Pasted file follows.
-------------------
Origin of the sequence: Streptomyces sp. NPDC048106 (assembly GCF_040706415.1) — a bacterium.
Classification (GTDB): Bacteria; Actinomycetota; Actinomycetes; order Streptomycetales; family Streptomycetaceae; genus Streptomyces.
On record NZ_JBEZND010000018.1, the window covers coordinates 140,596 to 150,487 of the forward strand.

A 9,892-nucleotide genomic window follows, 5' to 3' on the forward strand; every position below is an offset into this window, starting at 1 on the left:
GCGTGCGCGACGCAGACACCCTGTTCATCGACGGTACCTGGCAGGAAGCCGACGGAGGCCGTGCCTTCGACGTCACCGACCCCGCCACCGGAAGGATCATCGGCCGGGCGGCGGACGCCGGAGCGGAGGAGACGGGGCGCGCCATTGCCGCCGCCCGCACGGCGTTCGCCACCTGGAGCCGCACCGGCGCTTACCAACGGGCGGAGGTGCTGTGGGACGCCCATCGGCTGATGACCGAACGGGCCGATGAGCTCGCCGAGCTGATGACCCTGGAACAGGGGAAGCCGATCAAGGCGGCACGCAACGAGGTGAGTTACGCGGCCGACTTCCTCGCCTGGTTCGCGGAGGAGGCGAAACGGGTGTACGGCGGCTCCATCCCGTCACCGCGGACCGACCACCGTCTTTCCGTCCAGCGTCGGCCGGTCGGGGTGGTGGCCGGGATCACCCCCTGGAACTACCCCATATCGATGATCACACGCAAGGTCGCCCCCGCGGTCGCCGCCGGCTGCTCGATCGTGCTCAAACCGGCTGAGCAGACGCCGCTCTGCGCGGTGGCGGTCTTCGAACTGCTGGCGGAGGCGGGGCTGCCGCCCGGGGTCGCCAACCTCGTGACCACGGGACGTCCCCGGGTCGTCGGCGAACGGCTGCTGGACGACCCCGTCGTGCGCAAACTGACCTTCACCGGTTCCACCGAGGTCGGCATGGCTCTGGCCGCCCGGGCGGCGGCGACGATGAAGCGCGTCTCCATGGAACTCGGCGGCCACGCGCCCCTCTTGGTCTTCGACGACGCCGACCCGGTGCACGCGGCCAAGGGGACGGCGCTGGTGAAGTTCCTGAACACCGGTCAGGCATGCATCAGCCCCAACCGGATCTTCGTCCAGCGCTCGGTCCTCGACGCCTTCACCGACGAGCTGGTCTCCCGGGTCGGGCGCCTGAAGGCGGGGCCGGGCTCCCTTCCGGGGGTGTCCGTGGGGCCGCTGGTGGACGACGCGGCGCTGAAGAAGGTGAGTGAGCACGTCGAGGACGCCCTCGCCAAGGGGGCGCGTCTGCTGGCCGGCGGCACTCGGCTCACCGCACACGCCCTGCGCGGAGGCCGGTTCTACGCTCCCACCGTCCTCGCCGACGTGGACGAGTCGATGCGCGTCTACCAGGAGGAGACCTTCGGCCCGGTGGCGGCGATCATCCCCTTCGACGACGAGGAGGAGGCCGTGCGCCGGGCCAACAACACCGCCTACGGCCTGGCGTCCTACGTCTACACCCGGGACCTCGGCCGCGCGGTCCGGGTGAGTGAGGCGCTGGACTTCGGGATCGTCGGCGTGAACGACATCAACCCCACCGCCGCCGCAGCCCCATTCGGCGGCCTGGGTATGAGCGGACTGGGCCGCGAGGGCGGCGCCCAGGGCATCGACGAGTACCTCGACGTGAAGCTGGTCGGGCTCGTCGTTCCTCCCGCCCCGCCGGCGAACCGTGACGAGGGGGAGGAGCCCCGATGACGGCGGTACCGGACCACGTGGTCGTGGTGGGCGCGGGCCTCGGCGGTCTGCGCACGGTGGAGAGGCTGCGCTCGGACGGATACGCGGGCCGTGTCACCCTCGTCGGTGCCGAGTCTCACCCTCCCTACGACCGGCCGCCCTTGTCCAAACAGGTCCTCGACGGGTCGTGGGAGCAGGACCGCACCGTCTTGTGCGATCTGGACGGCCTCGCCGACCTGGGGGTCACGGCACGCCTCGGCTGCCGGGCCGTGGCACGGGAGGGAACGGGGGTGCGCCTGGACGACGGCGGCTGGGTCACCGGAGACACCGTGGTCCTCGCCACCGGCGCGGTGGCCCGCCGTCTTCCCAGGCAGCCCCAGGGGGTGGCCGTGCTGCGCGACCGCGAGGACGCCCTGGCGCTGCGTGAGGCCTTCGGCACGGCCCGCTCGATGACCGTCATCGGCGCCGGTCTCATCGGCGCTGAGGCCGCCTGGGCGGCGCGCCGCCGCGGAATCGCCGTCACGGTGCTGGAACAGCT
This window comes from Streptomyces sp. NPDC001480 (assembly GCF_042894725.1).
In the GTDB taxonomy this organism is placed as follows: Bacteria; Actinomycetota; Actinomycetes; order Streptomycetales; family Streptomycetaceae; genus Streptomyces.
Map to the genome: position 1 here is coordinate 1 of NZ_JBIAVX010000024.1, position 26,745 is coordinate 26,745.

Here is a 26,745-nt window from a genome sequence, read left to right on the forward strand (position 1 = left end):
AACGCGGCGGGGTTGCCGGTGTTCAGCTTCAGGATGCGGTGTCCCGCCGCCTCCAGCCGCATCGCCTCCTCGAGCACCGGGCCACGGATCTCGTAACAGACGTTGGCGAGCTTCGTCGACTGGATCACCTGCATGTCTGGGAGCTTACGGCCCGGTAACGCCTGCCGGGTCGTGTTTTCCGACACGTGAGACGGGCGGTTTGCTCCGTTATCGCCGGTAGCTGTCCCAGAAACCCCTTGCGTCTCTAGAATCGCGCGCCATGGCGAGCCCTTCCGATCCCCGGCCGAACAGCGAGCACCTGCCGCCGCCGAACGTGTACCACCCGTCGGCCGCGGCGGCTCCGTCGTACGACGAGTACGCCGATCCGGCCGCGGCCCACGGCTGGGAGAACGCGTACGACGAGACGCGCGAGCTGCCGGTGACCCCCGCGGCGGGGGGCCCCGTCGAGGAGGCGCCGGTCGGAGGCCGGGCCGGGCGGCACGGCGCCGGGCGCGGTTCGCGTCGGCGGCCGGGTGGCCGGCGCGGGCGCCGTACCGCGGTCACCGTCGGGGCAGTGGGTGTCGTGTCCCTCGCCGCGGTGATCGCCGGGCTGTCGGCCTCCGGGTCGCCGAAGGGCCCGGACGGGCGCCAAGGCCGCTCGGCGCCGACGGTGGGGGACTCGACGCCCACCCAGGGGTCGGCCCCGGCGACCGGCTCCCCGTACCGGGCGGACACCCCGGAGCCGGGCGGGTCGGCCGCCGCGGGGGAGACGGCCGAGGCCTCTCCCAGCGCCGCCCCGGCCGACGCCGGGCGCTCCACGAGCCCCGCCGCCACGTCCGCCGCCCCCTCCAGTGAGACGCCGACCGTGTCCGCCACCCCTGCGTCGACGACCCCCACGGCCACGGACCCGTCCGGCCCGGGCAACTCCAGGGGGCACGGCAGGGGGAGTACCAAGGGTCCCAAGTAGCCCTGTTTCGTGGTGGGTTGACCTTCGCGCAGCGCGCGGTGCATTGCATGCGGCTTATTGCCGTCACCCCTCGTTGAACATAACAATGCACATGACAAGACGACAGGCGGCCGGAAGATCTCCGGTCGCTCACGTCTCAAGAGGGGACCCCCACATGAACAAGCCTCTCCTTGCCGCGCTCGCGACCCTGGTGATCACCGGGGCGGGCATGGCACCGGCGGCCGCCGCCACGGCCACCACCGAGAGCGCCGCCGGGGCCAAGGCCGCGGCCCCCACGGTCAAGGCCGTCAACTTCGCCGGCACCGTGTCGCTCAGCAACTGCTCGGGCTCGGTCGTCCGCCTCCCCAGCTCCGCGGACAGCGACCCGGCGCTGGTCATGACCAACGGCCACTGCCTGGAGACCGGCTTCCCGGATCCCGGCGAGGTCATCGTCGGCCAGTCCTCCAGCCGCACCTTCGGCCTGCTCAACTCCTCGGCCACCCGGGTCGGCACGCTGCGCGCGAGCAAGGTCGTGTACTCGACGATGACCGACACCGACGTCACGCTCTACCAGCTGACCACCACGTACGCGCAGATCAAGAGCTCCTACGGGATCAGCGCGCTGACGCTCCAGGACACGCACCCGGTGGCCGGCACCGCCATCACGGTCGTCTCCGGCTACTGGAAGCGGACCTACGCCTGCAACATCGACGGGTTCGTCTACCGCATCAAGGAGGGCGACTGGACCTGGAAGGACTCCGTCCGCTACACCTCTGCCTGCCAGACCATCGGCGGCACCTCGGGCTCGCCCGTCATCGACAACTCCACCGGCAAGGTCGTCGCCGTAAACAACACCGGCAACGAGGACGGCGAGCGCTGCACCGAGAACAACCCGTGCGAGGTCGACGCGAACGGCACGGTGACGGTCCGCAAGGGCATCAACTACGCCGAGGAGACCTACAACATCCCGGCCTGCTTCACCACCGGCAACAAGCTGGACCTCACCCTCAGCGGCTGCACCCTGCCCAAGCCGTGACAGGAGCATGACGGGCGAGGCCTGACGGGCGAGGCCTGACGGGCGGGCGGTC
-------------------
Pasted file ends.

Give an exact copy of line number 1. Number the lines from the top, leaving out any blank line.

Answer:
Origin of the sequence: Streptomyces sp. NPDC048106 (assembly GCF_040706415.1) — a bacterium.